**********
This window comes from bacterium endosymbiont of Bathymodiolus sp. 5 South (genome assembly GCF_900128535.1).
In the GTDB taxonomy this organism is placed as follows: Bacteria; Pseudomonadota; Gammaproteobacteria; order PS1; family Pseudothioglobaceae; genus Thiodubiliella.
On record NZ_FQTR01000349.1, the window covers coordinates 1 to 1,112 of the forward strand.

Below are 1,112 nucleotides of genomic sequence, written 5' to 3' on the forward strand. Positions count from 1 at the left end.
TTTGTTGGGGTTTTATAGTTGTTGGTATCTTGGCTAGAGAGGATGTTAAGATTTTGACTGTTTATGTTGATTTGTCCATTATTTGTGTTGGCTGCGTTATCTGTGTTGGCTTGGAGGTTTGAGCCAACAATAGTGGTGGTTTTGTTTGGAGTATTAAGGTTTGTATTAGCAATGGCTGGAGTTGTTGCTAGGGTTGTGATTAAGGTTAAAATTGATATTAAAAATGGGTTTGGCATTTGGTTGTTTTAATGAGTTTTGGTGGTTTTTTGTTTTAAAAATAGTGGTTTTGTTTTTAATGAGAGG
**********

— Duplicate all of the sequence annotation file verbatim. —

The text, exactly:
This window comes from bacterium endosymbiont of Bathymodiolus sp. 5 South (genome assembly GCF_900128535.1).
In the GTDB taxonomy this organism is placed as follows: Bacteria; Pseudomonadota; Gammaproteobacteria; order PS1; family Pseudothioglobaceae; genus Thiodubiliella.
On record NZ_FQTR01000349.1, the window covers coordinates 1 to 1,112 of the forward strand.

Below are 1,112 nucleotides of genomic sequence, written 5' to 3' on the forward strand. Positions count from 1 at the left end.
TTTGTTGGGGTTTTATAGTTGTTGGTATCTTGGCTAGAGAGGATGTTAAGATTTTGACTGTTTATGTTGATTTGTCCATTATTTGTGTTGGCTGCGTTATCTGTGTTGGCTTGGAGGTTTGAGCCAACAATAGTGGTGGTTTTGTTTGGAGTATTAAGGTTTGTATTAGCAATGGCTGGAGTTGTTGCTAGGGTTGTGATTAAGGTTAAAATTGATATTAAAAATGGGTTTGGCATTTGGTTGTTTTAATGAGTTTTGGTGGTTTTTTGTTTTAAAAATAGTGGTTTTGTTTTTAATGAGAGG